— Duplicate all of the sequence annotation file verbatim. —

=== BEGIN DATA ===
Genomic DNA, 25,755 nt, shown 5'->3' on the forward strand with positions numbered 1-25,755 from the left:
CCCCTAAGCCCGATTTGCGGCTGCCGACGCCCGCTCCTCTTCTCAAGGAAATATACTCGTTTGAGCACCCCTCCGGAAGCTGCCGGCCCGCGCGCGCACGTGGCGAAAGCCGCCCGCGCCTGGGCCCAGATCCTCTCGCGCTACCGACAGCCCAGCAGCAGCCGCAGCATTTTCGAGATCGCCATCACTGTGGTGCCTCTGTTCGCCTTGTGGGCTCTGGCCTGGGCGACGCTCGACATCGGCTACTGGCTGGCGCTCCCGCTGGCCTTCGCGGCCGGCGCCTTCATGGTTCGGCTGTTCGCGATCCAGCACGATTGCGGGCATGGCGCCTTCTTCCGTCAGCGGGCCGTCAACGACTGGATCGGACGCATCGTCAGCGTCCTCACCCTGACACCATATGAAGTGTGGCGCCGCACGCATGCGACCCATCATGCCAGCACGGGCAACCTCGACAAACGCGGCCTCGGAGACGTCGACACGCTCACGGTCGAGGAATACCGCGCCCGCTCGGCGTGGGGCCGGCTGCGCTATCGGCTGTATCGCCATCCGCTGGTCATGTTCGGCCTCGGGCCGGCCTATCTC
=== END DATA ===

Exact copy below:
Genomic DNA, 25,755 nt, shown 5'->3' on the forward strand with positions numbered 1-25,755 from the left:
CCCCTAAGCCCGATTTGCGGCTGCCGACGCCCGCTCCTCTTCTCAAGGAAATATACTCGTTTGAGCACCCCTCCGGAAGCTGCCGGCCCGCGCGCGCACGTGGCGAAAGCCGCCCGCGCCTGGGCCCAGATCCTCTCGCGCTACCGACAGCCCAGCAGCAGCCGCAGCATTTTCGAGATCGCCATCACTGTGGTGCCTCTGTTCGCCTTGTGGGCTCTGGCCTGGGCGACGCTCGACATCGGCTACTGGCTGGCGCTCCCGCTGGCCTTCGCGGCCGGCGCCTTCATGGTTCGGCTGTTCGCGATCCAGCACGATTGCGGGCATGGCGCCTTCTTCCGTCAGCGGGCCGTCAACGACTGGATCGGACGCATCGTCAGCGTCCTCACCCTGACACCATATGAAGTGTGGCGCCGCACGCATGCGACCCATCATGCCAGCACGGGCAACCTCGACAAACGCGGCCTCGGAGACGTCGACACGCTCACGGTCGAGGAATACCGCGCCCGCTCGGCGTGGGGCCGGCTGCGCTATCGGCTGTATCGCCATCCGCTGGTCATGTTCGGCCTCGGGCCGGCCTATCTC